Last week was a stressful one for me.  As if a seemingly endless to-do-list wasn’t enough, an intestinal bug also left me physically drained. I didn’t see a light at the end of the tunnel of my schedule, and the resulting pressure was taking a toll on me. Driving home from a family event a couple of hours away on Saturday early evening, I started pouring out my thoughts—or better stated, my complaints—to God. Soon after this, my wife called me (FYI: I used the hands-free phone system in my car!), and the frustration kept pouring out of me.  My words were saturated with fatigue, disappointment, and sadness.  I’m grateful that my wife quietly listened and reminded me that I am loved, through all the stresses, demands, and disappointments of my life.

Deep inside I knew what I really needed was a fresh touch from God.

Soon after our conversation I drove through a rainstorm and decided to take a slightly different way route home.  A few minutes later a full rainbow appeared in front of me, and from my vantage point, it looked like I was headed right towards the center of its arc. The rainbow stayed in place for almost the entirety of my drive home. A little later I arrived at my church to help set up for Sunday worship. After I had completed my work I saw that the preaching pastor was rehearsing his message in another room, and I stopped in to say hi. After talking for a few minutes he offered to pray for me, and we spent several minutes in prayer for each other, our families, and our church.

The next morning’s worship services were marked by a deep sense of God’s presence and power.

As I reflect back on this event, I am reminded of a few lessons on a life of worship:

•    God is big enough to handle our stresses and complaints. The rainbow reminds us that God doesn’t destroy worshipers who seek and know Him, but reminds us that His love is a covenant bond that will never be broken—even when our flawed nature rears its head, or we are feeling overwhelmed by trying times and stressful schedules. King David poured out his complaints to God (see Psalm 42 for one example), but always reminded himself of God’s sovereign control and goodness, so the outcome of his venting was praise and not anger.

•    God understands that we all go through times of fatigue, disappointment, and even sadness. Jesus said, “Come to me all you who are weary and heavy laden, and I will give you rest” (Matthew 11:28). Even as the rainbow seemed to urge me to keep moving toward it, God invites each of us to draw near to him in times when we are most vulnerable or broken. He will refresh and renew us if we ask and are open to His touch on our heart, mind, and life.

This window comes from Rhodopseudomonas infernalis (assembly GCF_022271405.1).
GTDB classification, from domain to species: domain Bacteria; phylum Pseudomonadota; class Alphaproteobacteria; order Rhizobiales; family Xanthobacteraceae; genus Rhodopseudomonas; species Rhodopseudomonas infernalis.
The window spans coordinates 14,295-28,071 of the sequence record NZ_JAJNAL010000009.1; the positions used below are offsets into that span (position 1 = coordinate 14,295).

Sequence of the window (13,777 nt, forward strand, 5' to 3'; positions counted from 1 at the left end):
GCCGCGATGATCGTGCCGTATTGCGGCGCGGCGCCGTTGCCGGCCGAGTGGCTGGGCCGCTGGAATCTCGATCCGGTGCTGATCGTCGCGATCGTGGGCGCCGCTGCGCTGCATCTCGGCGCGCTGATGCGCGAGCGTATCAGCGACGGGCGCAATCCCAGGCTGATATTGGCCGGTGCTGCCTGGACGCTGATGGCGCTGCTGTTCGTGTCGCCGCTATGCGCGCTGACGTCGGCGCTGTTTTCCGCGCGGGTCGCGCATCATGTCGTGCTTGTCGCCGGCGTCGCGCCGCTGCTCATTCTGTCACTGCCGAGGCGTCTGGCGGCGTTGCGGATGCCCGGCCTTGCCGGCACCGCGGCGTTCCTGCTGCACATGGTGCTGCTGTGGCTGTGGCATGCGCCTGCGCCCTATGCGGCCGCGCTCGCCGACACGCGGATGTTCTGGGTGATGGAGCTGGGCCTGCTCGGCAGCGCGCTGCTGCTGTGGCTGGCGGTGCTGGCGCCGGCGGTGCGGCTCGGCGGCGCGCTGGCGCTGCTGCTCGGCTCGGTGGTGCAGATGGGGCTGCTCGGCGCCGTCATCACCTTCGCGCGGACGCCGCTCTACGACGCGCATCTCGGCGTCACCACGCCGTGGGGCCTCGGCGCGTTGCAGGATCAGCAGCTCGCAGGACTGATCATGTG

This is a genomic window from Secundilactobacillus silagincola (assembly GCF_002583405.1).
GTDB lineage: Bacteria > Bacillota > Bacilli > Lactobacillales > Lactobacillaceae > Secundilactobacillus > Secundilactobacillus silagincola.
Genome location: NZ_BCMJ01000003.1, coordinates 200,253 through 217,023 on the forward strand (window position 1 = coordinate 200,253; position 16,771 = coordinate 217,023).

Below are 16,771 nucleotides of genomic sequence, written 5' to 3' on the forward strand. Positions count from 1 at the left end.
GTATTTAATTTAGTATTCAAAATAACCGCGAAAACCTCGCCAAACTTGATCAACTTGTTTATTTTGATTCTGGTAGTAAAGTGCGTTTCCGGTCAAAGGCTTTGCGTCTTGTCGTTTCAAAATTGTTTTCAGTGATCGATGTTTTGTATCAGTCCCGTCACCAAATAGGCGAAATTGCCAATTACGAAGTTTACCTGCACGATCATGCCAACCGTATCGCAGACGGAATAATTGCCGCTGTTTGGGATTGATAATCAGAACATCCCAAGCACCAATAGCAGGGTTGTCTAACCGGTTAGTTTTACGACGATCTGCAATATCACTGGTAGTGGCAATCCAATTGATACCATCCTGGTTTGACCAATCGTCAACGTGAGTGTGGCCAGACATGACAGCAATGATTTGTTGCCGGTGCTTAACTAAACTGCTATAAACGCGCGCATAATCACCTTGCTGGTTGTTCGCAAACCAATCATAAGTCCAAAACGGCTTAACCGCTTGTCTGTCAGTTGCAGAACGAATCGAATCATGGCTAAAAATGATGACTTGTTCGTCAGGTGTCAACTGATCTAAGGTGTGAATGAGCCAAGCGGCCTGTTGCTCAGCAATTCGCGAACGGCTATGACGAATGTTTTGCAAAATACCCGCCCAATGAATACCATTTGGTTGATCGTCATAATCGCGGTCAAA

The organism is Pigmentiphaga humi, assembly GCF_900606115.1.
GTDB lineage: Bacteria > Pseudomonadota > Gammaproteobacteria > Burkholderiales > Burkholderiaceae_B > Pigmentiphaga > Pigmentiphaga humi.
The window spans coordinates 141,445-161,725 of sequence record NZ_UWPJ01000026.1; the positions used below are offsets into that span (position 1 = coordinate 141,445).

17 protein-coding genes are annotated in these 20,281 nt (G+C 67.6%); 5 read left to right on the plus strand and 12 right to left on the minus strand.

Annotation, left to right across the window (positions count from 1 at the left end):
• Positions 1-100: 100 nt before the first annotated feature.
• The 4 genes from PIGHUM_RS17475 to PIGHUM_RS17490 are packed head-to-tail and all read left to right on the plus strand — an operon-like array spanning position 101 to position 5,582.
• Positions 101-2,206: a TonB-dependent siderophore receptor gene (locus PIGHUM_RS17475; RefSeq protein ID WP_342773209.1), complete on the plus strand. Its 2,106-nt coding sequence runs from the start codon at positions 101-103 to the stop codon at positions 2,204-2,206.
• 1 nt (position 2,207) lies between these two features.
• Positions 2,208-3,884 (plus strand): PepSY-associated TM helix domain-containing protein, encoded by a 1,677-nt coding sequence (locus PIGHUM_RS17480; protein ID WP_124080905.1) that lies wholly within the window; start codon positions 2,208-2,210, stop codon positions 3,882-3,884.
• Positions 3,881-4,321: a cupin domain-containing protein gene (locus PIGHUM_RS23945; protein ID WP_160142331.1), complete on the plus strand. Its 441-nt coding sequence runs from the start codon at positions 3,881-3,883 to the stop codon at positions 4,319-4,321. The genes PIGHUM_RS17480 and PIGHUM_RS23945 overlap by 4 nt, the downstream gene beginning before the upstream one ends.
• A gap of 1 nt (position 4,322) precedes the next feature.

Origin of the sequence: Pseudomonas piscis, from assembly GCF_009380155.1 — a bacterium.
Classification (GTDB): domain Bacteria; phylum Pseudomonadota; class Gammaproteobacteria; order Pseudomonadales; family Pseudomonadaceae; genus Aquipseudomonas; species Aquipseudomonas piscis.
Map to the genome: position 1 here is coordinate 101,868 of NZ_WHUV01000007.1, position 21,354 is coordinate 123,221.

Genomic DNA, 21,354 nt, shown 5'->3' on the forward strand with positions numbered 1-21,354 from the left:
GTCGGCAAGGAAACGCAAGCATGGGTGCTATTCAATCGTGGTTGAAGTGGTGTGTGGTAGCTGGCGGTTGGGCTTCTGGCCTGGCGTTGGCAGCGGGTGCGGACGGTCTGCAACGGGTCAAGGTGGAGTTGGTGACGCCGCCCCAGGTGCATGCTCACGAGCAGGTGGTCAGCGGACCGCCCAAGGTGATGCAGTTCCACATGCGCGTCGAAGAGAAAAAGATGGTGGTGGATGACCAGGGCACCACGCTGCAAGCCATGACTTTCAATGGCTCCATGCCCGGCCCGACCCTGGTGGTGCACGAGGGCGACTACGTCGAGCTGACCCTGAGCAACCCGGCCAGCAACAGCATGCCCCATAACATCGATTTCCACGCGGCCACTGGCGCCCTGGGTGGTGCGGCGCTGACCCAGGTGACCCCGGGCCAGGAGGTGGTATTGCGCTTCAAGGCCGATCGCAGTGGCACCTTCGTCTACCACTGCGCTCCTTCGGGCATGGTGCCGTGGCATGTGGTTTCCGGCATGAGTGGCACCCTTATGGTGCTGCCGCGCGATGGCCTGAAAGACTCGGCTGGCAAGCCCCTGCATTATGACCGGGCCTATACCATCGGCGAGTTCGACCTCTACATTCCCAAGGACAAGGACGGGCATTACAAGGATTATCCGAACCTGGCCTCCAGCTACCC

•    God loves to remind us that someday all will be well. The rainbow described in the Book of Revelation (See Revelation 4:3) reminds us that God is in control—above the storms of life— in charge of all the cosmos. The heavenly rainbow exists because it reflects God’s stunning beauty, power, and majesty. This same God is the One who promises that “…that in all things God works for the good of those who love him, who have been called according to his purpose” (Romans 8:28)

•    In the meantime, God desperately wants to remind us that He is ALWAYS with us, even when we don’t feel it. The Israelites had a type of rainbow described as a pillar of cloud (see Exodus 13) to lead them and reassure them of God’s presence with them.  God’s Holy Spirit is available to live within us and remind us that we are His loved, adopted sons and daughters, both now and forever.

•    God sends messages of His love our way: sometimes through rainbows, but more often through people…in my case, my wife, and a trusted pastor and colleague. Pray for and seek out trusted Christ-followers when you hit the wall in your life.

Anyone who decides to live a life that worships God will go through hard days.  But it’s guaranteed: God is bigger than any hardship we go through, and will lead us by the rainbow of His presence, power, and love through all our days and throughout eternity.

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Thanks and God bless you!
Chris Atkins